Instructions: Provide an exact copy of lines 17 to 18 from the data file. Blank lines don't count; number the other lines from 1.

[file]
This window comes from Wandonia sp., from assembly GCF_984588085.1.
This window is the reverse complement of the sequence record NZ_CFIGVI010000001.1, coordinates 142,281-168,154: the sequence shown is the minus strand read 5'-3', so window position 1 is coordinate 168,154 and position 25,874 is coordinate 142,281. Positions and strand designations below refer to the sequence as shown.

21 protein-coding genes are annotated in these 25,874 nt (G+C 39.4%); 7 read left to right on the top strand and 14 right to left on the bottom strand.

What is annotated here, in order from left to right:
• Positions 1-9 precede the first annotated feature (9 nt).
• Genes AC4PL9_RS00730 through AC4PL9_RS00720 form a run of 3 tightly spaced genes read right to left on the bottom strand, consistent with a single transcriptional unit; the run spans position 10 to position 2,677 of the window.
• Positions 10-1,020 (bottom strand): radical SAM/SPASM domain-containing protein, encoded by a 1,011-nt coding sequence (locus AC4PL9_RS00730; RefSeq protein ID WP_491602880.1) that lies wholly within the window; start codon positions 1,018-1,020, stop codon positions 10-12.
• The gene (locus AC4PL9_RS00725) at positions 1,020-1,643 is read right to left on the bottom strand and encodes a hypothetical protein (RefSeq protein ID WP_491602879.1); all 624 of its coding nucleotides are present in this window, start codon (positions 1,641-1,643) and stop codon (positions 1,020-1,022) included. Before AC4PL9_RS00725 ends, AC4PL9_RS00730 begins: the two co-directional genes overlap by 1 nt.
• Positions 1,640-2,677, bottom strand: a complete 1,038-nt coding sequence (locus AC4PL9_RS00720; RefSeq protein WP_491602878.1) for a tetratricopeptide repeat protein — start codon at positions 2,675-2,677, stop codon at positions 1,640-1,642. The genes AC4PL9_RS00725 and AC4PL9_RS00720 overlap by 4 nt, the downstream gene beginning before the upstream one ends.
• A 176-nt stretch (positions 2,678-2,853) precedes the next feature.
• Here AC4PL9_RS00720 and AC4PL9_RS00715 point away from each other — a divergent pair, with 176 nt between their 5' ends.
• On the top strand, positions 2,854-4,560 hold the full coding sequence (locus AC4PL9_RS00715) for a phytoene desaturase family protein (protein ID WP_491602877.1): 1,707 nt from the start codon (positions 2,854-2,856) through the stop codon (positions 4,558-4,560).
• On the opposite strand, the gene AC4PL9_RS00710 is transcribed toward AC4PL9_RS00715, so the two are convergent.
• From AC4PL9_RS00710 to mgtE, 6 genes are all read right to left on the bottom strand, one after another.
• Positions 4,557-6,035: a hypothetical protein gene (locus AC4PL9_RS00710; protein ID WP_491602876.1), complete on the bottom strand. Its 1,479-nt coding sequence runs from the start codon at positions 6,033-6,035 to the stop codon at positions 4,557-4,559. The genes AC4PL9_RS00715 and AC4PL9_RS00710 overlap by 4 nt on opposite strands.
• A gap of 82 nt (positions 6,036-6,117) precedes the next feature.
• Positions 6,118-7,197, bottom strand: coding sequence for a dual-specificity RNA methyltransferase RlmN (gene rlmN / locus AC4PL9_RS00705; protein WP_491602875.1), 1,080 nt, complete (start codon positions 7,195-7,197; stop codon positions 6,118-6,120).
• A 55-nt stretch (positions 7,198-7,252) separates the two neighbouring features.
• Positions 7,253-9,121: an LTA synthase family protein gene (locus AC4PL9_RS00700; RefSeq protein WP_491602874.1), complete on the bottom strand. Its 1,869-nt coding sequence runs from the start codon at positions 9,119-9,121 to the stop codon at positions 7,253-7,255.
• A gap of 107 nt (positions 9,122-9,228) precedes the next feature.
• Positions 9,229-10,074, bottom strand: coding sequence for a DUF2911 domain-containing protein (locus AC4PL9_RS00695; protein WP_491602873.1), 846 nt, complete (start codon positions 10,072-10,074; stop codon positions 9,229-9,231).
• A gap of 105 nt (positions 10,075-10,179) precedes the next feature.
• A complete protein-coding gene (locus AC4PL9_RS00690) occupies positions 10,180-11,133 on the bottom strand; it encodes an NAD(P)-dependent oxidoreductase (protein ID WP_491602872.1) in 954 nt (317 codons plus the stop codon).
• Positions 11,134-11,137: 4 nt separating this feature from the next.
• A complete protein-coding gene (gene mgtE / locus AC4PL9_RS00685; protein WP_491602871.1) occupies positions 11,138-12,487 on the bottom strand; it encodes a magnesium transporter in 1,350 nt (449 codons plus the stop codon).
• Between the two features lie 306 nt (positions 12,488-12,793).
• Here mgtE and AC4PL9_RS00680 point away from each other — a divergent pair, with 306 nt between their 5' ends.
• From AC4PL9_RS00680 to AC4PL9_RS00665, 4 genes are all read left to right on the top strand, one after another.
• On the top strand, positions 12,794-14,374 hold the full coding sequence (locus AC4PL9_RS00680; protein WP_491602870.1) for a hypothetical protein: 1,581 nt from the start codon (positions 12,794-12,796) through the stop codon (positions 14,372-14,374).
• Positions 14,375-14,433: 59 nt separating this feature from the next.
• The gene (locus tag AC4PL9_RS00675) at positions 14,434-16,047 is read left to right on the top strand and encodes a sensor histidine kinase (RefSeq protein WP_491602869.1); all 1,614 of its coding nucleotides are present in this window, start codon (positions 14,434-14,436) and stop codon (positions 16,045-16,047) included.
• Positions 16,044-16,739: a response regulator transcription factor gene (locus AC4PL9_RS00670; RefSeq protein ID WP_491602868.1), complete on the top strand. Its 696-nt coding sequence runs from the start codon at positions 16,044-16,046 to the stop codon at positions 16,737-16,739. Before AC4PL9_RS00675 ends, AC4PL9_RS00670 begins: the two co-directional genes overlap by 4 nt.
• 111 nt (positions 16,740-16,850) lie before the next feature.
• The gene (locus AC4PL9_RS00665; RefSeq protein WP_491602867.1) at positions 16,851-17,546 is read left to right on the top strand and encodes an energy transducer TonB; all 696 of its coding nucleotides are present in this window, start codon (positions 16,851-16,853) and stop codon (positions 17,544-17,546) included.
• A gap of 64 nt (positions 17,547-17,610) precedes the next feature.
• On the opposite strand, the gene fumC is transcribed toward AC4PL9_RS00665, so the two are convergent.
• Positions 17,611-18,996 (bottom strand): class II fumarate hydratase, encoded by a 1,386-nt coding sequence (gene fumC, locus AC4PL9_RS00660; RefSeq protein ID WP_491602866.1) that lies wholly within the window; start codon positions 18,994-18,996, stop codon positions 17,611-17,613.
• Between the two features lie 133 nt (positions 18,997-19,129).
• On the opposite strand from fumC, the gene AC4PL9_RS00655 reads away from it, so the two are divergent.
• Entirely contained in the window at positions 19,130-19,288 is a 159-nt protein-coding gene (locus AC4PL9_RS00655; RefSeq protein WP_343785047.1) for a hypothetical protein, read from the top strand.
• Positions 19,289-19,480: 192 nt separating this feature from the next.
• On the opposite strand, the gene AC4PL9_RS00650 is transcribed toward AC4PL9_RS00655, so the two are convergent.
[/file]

• Positions 6,118-7,197, bottom strand: coding sequence for a dual-specificity RNA methyltransferase RlmN (gene rlmN / locus AC4PL9_RS00705; protein WP_491602875.1), 1,080 nt, complete (start codon positions 7,195-7,197; stop codon positions 6,118-6,120).
• A 55-nt stretch (positions 7,198-7,252) separates the two neighbouring features.